Venturing outside the resort and after a quick change of clothes we decided to go and check out the port of Albufeira. The port is easy to find just follow the signs marked marina and when you see a block of buildings painted in all different kinds of pastel colours, you know your in the right place! We headed directly to the information office to check out the info on boat rides. We had been told that this was something we should definitely do, so we booked a 6 hour trip for the next day and then headed into the centre of town.

The centre of town is full to the brim with lively bars and restaurants , and although the narrow streets and old buildings are charming the center was a bit too touristy for my liking. Nevertheless we enjoyed a scrumptious dinner at a seafood restaurant called La taberna do Pescador a.k.a The Fisherman's Tavern. We ordered catalplana which is a seafood dish featuring clams, crab, and prawns seasoned with herbs and spices and steamed in what looks like two metal plates put together to a make a sort of clam like pot. I highly recommend you try this typical Algarve dish!

Fun fact: Cataplana was introduced to Southern Portugal by the Moors during their occupation.

Hotel and Restaurant Contact details:

Monica Isabel Beach Club
Forte S. Joao, Areias De S. Joao,
8200-32
Albufeira
Algarve
Portugal

Tel: +35 1289599200

Restaurant A Taberna do Pescador
Travessa Cais Herculano,
8200 Albufeira

Tel: +35 0289589196

Day Three

We were told to be at the Albufeira port by 9.30am to catch our ride on the Amorita, we'd be setting sail at 10am and expected to be back by 4pm.

What a trip! We had a brilliant time, the weather co-operated, the sailors were fun and talkative and the beach which they took us to was breathtaking. We spent roughly two hours on the secluded beach and enjoyed a BBQ lunch, set up and cooked by our three sailors. We made a trip to the caves by dingy and then spent the rest of the time swimming and playing in the waves. I had expected the Atlantic to be much colder than in Marbella but luckily it wasn't, there was an undercurrent of the Mediterranean coming in, warming the water to around 21 degrees Celsius. The whole trip was fantastic and also very affordable as it only cost us 35 Euro's each. You can take a four hour trip which costs 28 Euros or a two hour trip which costs 17 Euro's.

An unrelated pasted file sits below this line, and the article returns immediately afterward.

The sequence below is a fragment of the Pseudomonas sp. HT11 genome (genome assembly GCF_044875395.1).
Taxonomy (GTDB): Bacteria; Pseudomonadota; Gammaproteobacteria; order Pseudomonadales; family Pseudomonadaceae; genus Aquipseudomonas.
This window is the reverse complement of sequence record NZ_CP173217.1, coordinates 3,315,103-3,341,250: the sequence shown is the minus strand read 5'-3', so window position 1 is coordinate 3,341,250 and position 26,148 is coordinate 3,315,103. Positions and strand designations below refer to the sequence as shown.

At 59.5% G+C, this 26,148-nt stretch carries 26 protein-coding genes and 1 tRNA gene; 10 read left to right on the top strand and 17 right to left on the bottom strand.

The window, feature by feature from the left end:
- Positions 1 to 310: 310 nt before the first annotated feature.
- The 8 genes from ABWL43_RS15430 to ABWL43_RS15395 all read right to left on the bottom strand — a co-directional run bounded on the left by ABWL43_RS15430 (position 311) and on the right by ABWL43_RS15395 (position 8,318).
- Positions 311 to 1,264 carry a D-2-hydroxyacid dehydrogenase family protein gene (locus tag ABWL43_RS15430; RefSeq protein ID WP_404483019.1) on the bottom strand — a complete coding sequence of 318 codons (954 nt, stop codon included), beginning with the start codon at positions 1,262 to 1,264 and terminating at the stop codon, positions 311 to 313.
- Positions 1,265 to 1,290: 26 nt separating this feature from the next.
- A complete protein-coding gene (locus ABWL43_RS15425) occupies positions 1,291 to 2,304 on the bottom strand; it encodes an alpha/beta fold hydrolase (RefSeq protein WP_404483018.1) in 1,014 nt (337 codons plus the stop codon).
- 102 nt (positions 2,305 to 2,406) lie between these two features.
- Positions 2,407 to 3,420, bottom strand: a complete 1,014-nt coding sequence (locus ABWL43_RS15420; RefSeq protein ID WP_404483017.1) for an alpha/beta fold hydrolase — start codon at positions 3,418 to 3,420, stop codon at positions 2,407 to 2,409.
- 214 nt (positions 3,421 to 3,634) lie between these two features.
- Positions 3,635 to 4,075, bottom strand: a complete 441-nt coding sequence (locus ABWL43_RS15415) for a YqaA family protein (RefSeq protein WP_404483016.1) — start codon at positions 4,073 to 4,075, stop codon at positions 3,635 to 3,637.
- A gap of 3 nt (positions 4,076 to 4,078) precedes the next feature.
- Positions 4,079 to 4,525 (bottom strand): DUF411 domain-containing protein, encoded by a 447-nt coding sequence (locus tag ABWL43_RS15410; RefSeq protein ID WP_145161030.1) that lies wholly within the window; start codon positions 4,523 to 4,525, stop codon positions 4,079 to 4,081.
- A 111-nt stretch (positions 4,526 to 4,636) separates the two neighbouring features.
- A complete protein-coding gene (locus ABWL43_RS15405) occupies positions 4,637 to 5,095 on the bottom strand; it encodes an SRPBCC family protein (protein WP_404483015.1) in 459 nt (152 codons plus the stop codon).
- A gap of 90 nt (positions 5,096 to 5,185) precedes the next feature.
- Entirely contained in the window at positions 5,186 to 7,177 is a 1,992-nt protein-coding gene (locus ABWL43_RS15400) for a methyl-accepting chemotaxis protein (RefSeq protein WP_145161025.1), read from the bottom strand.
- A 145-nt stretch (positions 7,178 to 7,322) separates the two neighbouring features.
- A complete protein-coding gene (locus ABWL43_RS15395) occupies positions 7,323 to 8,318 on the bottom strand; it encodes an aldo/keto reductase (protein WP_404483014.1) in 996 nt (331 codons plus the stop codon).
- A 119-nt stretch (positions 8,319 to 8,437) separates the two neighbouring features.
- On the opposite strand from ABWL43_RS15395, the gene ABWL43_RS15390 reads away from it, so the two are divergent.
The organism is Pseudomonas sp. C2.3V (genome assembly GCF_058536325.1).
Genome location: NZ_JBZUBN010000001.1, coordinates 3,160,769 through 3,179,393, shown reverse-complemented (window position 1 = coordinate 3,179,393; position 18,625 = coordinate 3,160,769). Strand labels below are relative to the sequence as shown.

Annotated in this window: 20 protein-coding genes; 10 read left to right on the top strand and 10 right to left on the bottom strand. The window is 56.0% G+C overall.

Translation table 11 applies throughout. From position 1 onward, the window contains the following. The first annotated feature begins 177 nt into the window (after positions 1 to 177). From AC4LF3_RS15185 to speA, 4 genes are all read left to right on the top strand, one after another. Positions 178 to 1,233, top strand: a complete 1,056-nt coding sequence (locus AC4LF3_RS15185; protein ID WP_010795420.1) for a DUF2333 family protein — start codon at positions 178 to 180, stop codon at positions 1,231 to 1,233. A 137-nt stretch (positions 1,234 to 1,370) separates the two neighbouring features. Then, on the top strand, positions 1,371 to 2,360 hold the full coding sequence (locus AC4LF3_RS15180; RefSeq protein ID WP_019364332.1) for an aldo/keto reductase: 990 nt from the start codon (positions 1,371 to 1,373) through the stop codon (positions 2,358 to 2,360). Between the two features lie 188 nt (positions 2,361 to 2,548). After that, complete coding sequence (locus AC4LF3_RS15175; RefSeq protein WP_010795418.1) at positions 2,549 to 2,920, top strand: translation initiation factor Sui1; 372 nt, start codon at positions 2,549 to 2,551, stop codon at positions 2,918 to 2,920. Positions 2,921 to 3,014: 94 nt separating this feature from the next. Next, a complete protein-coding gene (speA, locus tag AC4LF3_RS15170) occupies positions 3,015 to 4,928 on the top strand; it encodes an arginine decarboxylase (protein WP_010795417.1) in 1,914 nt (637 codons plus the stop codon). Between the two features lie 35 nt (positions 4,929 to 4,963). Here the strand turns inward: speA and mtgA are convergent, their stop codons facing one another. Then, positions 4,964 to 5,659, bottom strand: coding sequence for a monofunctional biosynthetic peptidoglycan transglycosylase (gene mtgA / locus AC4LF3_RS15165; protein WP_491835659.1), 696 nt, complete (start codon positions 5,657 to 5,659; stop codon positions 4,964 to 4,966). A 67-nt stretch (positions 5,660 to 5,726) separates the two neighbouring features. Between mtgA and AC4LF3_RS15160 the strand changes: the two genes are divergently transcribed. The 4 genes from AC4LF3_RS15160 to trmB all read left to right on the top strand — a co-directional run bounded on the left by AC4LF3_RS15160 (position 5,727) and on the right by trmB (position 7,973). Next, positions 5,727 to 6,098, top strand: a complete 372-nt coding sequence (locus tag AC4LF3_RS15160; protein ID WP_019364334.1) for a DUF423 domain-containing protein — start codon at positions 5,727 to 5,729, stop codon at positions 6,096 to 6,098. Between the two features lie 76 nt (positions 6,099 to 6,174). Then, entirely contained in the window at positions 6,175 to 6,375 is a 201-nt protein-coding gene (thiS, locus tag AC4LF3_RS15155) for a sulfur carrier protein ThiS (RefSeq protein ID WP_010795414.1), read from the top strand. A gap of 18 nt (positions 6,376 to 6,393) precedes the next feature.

As well as these "mini cruises" you can go dolphin watching or go big game fishing, something which my boyfriend Dani is keen to try out the next time we go!

Once back at port we spent the rest of the evening enjoying some drinks with a group of friends we made on the boat, it was a perfect day!

Mini cruise contact details:

Tel: +35 289 302 984

Email: bookings@algarve-cruises.com

Website: www.algarve-cruises.com

Day Four

Time to pack up and head back to Marbella :( but before leaving we went to visit Lagos which used to be the capital of the Algarve back in 1576 until 1755 when an earthquake destroyed it. We went to see the port, which is much bigger than the Albufeira port and busier. I had been told that the beaches in Lagos are even more beautiful and wild than those in Albufeira so we made a point of stopping by several. On our way to take a quick dip in the Atlantic before heading back we saw people snorkeling and spied a couple of people on kayaks...what a great idea! We quickly found a place where we could hire our own for two hours at 25 Euros.

Storing our valuables in a water tight container, we put on our life vests and headed out. Don't worry if you've never done this kind of activity before it's easy to pick up and a great work our for your arm and back muscles. Going by kayak we were able to actually go into some of the caves and enjoy the rock formations and grotto's at a much closer angle. This was possibly the most fun thing to do on the whole trip!

You can find kayaks to rent on most of the beaches. Unfortunately there were no public showers nearby to wash off the sea water so salty yet happy we climbed back in our car and headed back home.

NOTE: We didn't see any radars throughout the highways in Portugal!